OUR economy is not in a great condition. Talk to the poor on the street; they face economic brutality, every single day. As a country, we are forced to look for loans regularly. Exports are down. Inflation is up. Clearly, our economic plans are not working.
The severity of our problems requires that economic thinking by the government be clear. For clear thinking leads not to policies that make people endure constant difficulty but to those that foster happiness and prosperity. Genuine expertise, sincere intent and deep thinking about ideas engender clarity of thought, which one can then express in speech or writing.
To assess the clarity of thought of our economic experts at the Ministry of Finance, I analysed their writing which is available online. The hopes of millions hinge on these policy documents. My analysis showed that these documents are difficult to understand, and are not the result of deep and clear thinking.
My analysis was based on the work of Harvard linguist Steven Pinker and a study published by Stanford University in 2015. The nature of my analysis measures a text for its cogency, and looks at the difficulty of paragraphs and sentences, determined both manually and with algorithms. These algorithms input text and output a reading ease score; this score indicates the level of education required to understand the text. The analysis also tracks the number of ‘vague words’, ie those that a lay person cannot relate to, as defined by Pinker and the Stanford study. Further, it counts the number of times the word ‘and’ was used, since excess use can confusingly combine matters that are better kept apart.
So much hinges on documents that few can understand.
Specifically, I analysed two of the finance ministry’s public documents. The first was this year’s Pakistan Economic Survey (PES), a vital text that summarises the policies of the government in a given year. The second was the ‘Roadmap for Stability and Growth’, published in April 2019.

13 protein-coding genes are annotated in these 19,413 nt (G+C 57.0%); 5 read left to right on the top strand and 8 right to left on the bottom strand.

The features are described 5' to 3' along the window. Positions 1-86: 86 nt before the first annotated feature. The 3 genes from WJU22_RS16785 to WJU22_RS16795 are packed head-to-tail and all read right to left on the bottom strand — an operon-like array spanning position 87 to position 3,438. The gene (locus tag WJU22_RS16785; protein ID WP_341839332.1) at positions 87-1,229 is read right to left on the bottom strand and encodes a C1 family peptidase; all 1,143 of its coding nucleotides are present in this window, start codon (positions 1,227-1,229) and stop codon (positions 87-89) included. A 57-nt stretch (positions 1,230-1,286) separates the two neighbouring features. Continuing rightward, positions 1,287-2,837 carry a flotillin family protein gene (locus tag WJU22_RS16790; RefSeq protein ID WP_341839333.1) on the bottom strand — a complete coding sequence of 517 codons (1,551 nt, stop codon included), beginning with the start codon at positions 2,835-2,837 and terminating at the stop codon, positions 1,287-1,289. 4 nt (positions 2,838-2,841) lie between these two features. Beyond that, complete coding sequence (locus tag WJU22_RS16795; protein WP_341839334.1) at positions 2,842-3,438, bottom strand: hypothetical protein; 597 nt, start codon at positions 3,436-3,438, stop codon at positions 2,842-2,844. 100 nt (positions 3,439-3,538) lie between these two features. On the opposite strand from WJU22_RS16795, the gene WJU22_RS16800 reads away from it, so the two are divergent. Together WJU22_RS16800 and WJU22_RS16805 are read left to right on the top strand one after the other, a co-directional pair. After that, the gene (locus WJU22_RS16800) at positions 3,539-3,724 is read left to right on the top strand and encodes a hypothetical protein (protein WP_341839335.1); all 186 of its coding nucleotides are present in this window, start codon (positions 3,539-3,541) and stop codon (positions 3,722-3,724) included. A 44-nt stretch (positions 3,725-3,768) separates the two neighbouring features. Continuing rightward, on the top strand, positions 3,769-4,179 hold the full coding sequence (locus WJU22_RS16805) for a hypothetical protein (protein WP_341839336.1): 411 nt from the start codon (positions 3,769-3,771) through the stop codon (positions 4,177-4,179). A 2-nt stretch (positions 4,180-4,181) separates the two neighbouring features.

Now let’s talk about the results of the analysis.
Both these documents are hard to understand. Both use complex words, sentences and paragraphs. Per the reading ease score, the difficulty of the texts necessitates a college degree to understand them. Even some graduates, when shown the texts, found them hard to decipher. Instead of cogent, short paragraphs, many unclear, long paragraphs were found — some included more than two dozen hard sentences. By the time the reader reaches the end of these paragraphs, he forgets what they are about. Difficult, long sentences also make for torturous reading. For example, the length of some sentences exceeds 80 words. Such writing reflects unclear thinking.
Lack of care for the reader is apparent in the abundant grammatical errors as well as many vague words in these documents. Vague words like ‘growth’, ‘framework’, and ‘strategy’ were frequently used. The word ‘growth’ appears to be the favourite word of our economic czars; a vague word that can represent many ideas, it appears more than 100 times in the first chapter of PES. The word ‘and’ was also used excessively.
These documents discuss government plans that are marketed as a cure for misery and a catalyst for well-being. One assumes that research was conducted to prove their merit. The lack of citations in these documents indicates that no meaningful research was conducted. These documents also neglect to talk about modern economic ideas. India’s economic survey talks about behavioural economics, data, and technology. Ours does not.
Moreover, beautiful fonts, visualisations, and effective use of space can make a document easier for the lay reader to digest. All this was missing in both documents. Further, producing these important policy documents only in English, a foreign language that few in the country understand, prohibits inc1lusiveness. These policy documents must also be available in Urdu at least.
Overall, the analysis shows that our government’s economic writing is not for average citizens, nor is it an outcome of clear thinking. We should remember that decisions that uplift nations are characterised not by clouded judgements that serve the few, but by clear thinking that benefits all.
The poor struggle to put food on their plates, their children in schools, and their sick bodies in hospitals. Will these unclear policies not, if left unmodified, lead to more poverty, thievery and tragedy?
The government must think clearly about our economic problems. For the loyalty of people and prosperity can be gained, not by tackling our grave problems in an unconcerned manner, but by clear thought about common good and order. Our economic policies must have substance, yet be communicated clearly and plainly. This, then, can be a vital sign that those at the top are not only prudent, but also tirelessly committed and steadfastly devoted.
The writer is a freelance contributor.
Published in Dawn, September 2nd, 2019